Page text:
Grandma brought her cookie carefully home from the reception and told me today she's not sure she wants to eat it. "Because they're so beautiful and especially I know how much work they were," she said. "Lots of people worked on them. It seems a shame to eat them so soon."
That's a very pleasant compliment.
I'm glad the projects are successfully over, but I've definitely enjoyed all the company it's brought me and being part of getting this big event all ready. It's going to seem pretty quiet around here the next few weeks!
Because last night was the beginning of the Feast of Booths (or Tabernacles), we slept in a tent in the back yard.
I've never slept in a tent before. And it rained. But it was fun anyway. Though I'll be the first to say it turns out that sleeping on the ground while pregnant is quite a bit different then while not pregnant. I'm not sure if the baby protested by moving all night or if he's been moving all night anyway and I'm just usually much too soundly asleep to feel him rolling around in there.
Ben has wanted to go camping since I first met him. His family used to go quite a bit when he was younger and he greatly enjoyed it. He's not your average "outdoor guy" in that he's not into hunting and likes going fishing only if someone he knows and loves wants to take him along (*cough*...Dad...*cough*) and his preferred clothing doesn't happen to be jeans and flannel shirts (khakis and polos, more like it). But his family used to go camping together and spend that time without the distractions of other friends or outside influences and that's what he loved. I think my experiences growing up were a lot different because of not going to school, but I do understand why it's so special to him. What's funny is that I only went camping once or twice with my grandparents because neither of my parents liked camping at all. My dad thinks camping is staying in hotel room with a broken TV and Mom doesn't want anything to do with a tent in the rain. Probably why I found it amusing that we slept in a tent on a night when it rained pretty much all night.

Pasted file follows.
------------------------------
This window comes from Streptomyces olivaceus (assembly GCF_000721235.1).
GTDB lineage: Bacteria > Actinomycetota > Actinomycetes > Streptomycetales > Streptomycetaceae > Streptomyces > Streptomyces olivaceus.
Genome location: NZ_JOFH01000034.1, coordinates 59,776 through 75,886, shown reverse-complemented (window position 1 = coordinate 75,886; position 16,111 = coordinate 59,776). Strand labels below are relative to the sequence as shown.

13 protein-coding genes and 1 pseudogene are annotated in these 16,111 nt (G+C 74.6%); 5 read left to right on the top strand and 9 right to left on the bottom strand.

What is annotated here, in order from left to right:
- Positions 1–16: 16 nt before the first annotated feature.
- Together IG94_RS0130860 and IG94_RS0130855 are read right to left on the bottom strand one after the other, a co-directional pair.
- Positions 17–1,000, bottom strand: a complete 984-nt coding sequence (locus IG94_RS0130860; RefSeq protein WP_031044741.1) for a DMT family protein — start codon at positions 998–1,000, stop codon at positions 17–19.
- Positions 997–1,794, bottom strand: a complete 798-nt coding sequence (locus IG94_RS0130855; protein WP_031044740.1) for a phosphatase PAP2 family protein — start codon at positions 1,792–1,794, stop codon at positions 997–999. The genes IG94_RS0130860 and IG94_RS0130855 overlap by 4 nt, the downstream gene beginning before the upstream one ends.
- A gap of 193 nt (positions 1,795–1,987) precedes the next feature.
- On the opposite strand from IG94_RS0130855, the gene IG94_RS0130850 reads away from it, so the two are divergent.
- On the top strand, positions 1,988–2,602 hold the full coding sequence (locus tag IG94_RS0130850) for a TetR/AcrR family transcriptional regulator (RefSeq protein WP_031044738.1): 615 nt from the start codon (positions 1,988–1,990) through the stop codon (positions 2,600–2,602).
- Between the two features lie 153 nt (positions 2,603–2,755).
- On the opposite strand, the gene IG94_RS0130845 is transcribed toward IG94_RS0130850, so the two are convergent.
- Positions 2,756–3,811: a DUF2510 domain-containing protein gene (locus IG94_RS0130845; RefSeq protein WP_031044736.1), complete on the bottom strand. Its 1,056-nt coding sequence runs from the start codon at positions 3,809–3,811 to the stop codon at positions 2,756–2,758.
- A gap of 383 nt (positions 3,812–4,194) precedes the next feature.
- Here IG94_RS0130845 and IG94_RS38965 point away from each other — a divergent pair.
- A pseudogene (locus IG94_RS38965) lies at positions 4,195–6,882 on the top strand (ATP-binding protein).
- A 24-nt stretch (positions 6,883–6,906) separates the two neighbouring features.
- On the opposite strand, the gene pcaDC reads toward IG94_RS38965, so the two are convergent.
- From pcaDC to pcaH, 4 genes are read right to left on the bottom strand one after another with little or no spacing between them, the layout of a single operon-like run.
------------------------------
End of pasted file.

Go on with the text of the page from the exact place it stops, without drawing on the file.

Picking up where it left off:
At any rate, Ben's been looking forward to this for weeks. Last night he was so excited setting everything up I don't think he stopped grinning the whole evening. Grandma was pretty skeptical. I explained but I don't think she quite realizes that this is something Ben really, really enjoys and it's something he's more or less given up for a time because taking care of Grandma and going camping are not compatible.
At any rate, we built a campfire in the metal firepit and roasted some marshmallows and carried out all our fleecy blankets and it wasn't nearly as cold out as I was expecting, in spite of the rain. We spent a lot of evenings sitting outside on the glider last summer and it was a little nostalgic to do so last night also. And a couple nice features about camping in the back yard are still having access to the bathroom and to Netflix on the Internet.
Though I did learn a few things: keeping a towel for wiping wet feet is important, and you might be dry IN the tent, but that doesn't mean you should let anything touch the SIDES of the tent while it's raining. Great dampness will definitely ensue.
Wife of Benjamin and mother to two wonderful little girls who are getting bigger every day. Enjoys writing down thoughts and discussions we are having within the family and sharing them with whoever is interested in reading.